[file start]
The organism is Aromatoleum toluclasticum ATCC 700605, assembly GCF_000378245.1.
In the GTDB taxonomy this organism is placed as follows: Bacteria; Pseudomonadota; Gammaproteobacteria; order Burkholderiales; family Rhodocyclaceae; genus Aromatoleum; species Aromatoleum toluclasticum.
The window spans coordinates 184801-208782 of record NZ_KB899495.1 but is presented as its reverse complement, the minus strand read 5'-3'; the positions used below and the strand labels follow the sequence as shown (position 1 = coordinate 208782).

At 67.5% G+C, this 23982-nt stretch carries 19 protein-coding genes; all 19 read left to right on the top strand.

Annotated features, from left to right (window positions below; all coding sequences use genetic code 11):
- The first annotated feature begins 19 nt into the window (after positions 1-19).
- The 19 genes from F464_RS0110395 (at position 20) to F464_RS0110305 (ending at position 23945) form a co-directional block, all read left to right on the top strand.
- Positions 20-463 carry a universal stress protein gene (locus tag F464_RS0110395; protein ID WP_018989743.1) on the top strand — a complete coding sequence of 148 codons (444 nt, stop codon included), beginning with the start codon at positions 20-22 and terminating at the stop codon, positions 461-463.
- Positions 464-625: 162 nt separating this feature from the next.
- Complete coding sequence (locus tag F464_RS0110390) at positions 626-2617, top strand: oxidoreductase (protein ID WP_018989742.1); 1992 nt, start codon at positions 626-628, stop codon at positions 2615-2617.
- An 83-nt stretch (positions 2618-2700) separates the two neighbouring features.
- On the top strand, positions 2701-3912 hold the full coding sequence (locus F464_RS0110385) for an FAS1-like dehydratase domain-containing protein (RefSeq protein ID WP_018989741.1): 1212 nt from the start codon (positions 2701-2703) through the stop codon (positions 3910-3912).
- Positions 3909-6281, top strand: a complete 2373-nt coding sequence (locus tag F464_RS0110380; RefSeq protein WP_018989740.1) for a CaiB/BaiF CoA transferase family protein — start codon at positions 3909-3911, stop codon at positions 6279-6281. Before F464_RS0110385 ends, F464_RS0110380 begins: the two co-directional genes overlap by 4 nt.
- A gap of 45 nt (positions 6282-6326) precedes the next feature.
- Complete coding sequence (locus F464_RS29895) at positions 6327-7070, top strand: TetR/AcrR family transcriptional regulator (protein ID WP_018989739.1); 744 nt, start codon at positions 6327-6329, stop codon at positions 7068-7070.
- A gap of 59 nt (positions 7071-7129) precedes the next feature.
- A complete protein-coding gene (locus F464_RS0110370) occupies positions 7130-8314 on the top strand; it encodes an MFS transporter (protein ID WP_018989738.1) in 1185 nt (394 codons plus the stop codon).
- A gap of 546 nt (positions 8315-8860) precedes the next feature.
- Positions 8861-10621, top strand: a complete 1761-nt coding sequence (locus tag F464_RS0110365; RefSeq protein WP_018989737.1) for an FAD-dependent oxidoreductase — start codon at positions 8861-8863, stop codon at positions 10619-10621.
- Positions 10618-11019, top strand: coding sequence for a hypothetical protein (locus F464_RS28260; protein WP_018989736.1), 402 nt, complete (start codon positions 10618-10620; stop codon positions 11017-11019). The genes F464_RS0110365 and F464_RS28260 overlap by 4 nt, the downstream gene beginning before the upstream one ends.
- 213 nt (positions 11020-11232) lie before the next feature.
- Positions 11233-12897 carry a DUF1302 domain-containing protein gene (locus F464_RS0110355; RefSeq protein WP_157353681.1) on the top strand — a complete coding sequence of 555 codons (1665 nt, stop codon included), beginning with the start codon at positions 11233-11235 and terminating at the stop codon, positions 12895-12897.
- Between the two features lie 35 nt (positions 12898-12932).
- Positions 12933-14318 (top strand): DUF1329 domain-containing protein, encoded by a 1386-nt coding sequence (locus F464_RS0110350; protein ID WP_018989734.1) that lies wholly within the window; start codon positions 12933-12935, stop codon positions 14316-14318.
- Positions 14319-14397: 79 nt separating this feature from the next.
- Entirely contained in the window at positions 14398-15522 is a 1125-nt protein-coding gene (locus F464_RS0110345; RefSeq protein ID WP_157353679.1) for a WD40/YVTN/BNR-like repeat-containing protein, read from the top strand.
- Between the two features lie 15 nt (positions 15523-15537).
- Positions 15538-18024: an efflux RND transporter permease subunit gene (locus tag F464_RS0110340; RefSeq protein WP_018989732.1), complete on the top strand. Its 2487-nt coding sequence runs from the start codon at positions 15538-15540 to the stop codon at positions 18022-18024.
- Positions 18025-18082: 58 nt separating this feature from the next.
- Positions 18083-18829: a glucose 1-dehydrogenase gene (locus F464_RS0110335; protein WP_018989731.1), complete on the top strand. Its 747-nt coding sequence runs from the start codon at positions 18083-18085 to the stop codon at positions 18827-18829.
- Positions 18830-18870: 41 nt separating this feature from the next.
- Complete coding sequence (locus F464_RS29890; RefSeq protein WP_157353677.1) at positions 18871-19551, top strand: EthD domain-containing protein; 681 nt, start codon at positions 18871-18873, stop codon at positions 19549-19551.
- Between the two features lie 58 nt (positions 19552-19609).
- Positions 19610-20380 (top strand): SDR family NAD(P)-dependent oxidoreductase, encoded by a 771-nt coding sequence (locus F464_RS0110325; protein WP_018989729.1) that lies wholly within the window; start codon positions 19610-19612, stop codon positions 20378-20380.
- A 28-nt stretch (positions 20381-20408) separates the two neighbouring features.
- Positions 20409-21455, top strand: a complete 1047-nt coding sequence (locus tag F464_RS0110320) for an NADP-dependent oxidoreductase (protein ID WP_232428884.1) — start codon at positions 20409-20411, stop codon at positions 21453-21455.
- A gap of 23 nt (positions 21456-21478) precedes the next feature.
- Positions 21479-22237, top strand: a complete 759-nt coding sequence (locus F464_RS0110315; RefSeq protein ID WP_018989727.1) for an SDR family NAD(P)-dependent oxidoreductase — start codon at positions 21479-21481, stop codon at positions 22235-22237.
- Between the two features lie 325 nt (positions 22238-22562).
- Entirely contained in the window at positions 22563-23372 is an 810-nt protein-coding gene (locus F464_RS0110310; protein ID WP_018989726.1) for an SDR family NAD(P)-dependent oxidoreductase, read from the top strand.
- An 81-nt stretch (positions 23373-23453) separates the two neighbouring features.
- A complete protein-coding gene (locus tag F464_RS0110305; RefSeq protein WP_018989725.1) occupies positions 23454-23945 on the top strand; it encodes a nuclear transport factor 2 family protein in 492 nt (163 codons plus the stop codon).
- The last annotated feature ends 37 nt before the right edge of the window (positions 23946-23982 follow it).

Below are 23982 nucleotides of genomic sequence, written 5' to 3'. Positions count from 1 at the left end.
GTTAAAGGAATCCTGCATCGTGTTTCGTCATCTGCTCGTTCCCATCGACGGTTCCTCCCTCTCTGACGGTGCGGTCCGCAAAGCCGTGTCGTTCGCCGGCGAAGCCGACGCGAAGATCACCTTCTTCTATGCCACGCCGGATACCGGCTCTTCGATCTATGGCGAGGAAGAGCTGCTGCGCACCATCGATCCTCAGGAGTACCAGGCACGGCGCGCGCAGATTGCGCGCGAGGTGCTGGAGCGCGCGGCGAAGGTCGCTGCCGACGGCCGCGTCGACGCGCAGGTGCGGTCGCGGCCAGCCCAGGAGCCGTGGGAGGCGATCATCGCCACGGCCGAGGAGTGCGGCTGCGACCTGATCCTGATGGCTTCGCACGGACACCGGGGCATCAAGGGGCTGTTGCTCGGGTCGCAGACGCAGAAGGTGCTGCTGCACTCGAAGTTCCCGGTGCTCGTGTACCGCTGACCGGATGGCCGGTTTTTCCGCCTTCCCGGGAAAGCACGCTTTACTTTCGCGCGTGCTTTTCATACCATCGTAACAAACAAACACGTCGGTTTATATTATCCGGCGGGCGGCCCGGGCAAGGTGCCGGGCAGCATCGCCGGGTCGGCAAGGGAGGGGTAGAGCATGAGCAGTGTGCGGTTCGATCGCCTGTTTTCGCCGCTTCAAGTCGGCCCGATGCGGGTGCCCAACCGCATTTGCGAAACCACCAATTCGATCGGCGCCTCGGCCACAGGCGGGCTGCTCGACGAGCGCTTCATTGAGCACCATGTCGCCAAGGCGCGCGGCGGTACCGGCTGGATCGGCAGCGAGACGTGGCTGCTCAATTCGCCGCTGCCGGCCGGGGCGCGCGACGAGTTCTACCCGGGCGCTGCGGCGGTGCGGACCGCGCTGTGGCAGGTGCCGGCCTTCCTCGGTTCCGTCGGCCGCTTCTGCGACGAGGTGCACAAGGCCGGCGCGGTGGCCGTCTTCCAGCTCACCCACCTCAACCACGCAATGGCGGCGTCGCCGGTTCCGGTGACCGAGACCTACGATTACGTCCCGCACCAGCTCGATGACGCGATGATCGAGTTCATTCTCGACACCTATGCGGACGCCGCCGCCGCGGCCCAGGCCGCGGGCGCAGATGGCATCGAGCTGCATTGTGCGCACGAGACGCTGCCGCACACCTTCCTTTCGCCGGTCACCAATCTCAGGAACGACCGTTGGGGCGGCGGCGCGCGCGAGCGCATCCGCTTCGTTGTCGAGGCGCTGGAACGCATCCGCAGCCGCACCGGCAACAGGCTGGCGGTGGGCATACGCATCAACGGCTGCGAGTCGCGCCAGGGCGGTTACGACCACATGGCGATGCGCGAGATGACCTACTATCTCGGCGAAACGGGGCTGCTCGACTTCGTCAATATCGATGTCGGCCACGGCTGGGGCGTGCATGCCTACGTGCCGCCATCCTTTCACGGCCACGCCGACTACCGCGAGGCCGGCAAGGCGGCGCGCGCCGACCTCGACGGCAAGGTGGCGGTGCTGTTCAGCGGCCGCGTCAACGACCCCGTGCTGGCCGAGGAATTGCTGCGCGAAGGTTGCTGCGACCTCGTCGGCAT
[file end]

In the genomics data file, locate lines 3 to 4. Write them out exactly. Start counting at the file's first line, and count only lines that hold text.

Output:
The window spans coordinates 184801-208782 of record NZ_KB899495.1 but is presented as its reverse complement, the minus strand read 5'-3'; the positions used below and the strand labels follow the sequence as shown (position 1 = coordinate 208782).

At 67.5% G+C, this 23982-nt stretch carries 19 protein-coding genes; all 19 read left to right on the top strand.